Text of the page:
Plaintiff alleges that BOE is violating Section 504 of the 1973 Rehabilitation Act and Title II of the Americans with Disabilities Act by excluding Melissa from participation in the LEP program and denying her equal access to educational opportunities, including general education curriculum, solely by reason of her disability. AC ¶ 16, 20, 22, 24. Specifically, plaintiff alleges that BOE repeatedly provided Melissa with ASL instructors who were not qualified, have poor attendance records and who were not properly trained. AC ¶ 19(a). Additionally, Melissa was removed from BOE's "gifted and talented" program due to her language being ASL and she was excluded from the general education classes at J47 Public School, a special public school for the deaf and hard-of-hearing. AC ¶ 19(b)(c).

Defendant argues that this court lacks subject matter jurisdiction over plaintiffs claims because plaintiff has failed to meet the exhaustion requirement found in the Individuals with Disabilities Education Act ("IDEA"), 20 U.S.C. § 1400-1487 (2000). Def. Br. p. 1. Defendant argues that plaintiff's claims fall within the scope of the IDEA and plaintiff must therefore exhaust all state administrative remedies before bringing a claim under a federal statute. Def. Br. p. 4. Alternatively, defendant argues that the amended complaint must be dismissed because plaintiff failed to state a claim for relief under § 504 of the RA or the ADA.


Plaintiff filed his claims under Title II of the Americans with Disabilities Act and Section 504 of the Rehabilitation Act. Despite plaintiffs attempts to bring his claims pursuant to those statutes, the conduct giving rise to any possible claims are actually covered by the Individuals with Disabilities Education Act ("IDEA") and must thus be analyzed under IDEA standards. Hope v. Cortines, 872 F. Supp. 14 (E.D.N.Y. 1995) (holding that despite plaintiff's attempts to bring their action pursuant to the ADA and other federal statutes, the court lacked subject matter jurisdiction due to plaintiffs' failure to exhaust the IDEA administrative processes). According to the plain language of the IDEA, plaintiff must first exhaust all administrative procedures required by the IDEA before filing in federal court. Even assuming plaintiff is able to circumvent filing under the IDEA and is allowed to bring his action under the ADA and RA, the IDEA's exhaustion requirement also applies to suits brought pursuant to the ADA and RA. 20 U.S.C. § 1415(l); Hope, 872 F. Supp. at 21. Thus, this court lacks subject matter jurisdiction due to plaintiffs failure to exhaust and the motion to dismiss should be granted. Moreover, defendant's motion to dismiss should also be granted because plaintiff does not meet any of the exceptions to the exhaustion requirement.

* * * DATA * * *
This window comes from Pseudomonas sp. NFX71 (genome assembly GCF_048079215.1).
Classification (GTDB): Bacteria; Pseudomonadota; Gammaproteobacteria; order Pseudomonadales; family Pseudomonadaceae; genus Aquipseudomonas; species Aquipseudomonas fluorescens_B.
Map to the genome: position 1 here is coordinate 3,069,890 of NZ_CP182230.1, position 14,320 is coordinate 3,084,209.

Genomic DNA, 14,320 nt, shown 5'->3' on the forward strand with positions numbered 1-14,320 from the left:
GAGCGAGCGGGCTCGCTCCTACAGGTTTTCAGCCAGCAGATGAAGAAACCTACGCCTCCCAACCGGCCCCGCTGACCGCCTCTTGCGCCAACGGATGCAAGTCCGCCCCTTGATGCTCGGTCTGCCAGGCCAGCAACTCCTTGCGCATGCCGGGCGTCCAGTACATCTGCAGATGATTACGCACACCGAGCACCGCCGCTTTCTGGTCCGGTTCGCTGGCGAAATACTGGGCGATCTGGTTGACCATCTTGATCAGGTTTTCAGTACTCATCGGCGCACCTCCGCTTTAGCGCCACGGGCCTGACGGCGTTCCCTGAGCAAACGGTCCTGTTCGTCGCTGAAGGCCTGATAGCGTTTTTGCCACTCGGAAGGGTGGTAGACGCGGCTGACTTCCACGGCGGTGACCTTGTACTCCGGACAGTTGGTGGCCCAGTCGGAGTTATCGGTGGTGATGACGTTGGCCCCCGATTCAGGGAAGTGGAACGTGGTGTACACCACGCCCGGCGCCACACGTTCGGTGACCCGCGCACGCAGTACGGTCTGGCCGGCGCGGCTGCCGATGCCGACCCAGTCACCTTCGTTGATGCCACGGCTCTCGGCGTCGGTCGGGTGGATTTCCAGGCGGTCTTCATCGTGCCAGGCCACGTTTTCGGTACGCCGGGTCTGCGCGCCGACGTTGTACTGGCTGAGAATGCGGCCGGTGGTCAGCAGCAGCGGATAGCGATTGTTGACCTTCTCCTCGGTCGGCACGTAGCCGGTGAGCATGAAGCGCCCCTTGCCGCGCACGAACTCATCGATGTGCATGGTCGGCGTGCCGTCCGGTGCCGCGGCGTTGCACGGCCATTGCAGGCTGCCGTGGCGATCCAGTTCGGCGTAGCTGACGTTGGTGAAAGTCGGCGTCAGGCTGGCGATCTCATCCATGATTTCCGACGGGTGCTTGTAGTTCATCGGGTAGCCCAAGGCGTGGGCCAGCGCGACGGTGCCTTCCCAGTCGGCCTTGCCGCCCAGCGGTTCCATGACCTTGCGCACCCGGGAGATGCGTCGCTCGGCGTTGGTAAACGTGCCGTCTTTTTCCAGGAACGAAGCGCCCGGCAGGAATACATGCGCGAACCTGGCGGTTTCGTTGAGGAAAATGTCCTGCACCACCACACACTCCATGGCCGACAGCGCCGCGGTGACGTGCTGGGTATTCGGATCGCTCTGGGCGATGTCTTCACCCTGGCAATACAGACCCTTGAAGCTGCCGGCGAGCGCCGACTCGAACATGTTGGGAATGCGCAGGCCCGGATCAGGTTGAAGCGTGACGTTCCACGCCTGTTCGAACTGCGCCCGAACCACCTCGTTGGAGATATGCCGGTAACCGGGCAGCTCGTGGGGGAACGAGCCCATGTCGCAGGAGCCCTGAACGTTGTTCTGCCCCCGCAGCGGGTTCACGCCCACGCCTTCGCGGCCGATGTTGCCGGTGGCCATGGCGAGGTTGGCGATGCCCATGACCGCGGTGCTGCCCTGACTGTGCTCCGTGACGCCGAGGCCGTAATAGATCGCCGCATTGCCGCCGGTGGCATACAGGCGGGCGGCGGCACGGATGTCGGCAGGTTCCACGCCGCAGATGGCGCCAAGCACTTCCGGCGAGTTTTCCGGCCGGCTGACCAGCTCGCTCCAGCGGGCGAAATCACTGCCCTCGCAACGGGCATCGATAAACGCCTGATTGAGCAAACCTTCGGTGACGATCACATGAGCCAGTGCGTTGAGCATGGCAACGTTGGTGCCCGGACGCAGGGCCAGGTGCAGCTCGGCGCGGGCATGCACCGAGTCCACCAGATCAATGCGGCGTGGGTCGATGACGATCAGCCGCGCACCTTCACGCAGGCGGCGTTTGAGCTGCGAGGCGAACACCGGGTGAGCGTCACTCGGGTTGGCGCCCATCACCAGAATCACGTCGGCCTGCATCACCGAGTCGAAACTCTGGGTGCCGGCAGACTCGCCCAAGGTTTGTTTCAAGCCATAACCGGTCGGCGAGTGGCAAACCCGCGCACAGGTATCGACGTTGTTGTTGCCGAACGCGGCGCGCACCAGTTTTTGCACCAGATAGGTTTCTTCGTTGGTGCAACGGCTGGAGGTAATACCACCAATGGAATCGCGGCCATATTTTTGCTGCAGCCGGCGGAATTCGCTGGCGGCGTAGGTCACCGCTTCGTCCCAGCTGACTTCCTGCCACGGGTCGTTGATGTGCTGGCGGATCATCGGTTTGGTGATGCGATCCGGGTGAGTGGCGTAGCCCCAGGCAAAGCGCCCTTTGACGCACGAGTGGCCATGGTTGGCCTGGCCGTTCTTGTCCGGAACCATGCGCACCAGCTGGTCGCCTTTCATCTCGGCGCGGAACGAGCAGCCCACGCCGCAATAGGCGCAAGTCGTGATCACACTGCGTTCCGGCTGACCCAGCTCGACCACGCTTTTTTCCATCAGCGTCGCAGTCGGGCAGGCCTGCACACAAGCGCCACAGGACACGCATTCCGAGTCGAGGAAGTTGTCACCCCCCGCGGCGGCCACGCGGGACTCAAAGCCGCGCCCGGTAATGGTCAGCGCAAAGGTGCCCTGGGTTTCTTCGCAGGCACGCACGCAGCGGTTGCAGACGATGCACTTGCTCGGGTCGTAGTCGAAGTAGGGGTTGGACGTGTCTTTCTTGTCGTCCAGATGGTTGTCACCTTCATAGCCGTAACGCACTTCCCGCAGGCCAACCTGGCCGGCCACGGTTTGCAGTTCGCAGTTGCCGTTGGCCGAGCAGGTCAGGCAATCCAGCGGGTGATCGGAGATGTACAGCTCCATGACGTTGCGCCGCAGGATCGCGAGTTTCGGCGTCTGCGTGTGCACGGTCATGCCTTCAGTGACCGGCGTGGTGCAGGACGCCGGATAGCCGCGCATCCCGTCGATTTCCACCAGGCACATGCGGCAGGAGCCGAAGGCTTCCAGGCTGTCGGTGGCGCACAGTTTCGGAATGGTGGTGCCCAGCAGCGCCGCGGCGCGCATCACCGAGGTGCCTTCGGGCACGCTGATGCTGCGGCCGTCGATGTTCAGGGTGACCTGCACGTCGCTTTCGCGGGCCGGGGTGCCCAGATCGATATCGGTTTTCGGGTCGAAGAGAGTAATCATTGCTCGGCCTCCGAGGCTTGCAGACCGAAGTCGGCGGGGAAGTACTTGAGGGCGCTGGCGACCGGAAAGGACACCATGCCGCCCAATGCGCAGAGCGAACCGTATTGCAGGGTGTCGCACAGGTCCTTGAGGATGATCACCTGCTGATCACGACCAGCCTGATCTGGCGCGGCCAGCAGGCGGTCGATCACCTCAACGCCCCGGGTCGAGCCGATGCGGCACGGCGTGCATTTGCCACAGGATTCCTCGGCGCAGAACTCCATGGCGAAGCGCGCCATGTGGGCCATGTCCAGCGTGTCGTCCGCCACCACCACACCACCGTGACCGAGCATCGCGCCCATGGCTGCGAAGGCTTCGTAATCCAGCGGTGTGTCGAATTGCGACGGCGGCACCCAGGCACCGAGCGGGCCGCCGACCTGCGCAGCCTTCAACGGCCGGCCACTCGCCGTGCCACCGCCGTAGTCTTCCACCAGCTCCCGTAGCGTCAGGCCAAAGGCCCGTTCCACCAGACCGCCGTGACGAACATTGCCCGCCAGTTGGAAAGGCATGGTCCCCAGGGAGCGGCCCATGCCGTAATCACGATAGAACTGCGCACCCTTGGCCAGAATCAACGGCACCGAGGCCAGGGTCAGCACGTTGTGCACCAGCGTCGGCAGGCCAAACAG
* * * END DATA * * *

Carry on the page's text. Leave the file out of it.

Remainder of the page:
The IDEA requires state agencies to provide all children with disabilities a free appropriate public education that emphasizes special education and related services. 20 U.S.C. § 1400(d)(1)(A). Congress has prescribed procedural safeguards to ensure that disabled children receive the appropriate level of educational services. Id. at § 1415(a). Each disabled child is given an individualized educational program ("IEP") specifically tailored to meet her educational needs. Id. at § 1415(d)(2)(A). The disabled child is assessed by a committee of special education experts, teachers and parents who then create an IEP which is designed based on the child's needs and capabilities. If the child's parents are not satisfied with the IEP they can seek review from an impartial hearing officer. Id. at § 1415(b)(6) and (f)(1). Parents who are still discontent with the final determination of the impartial ...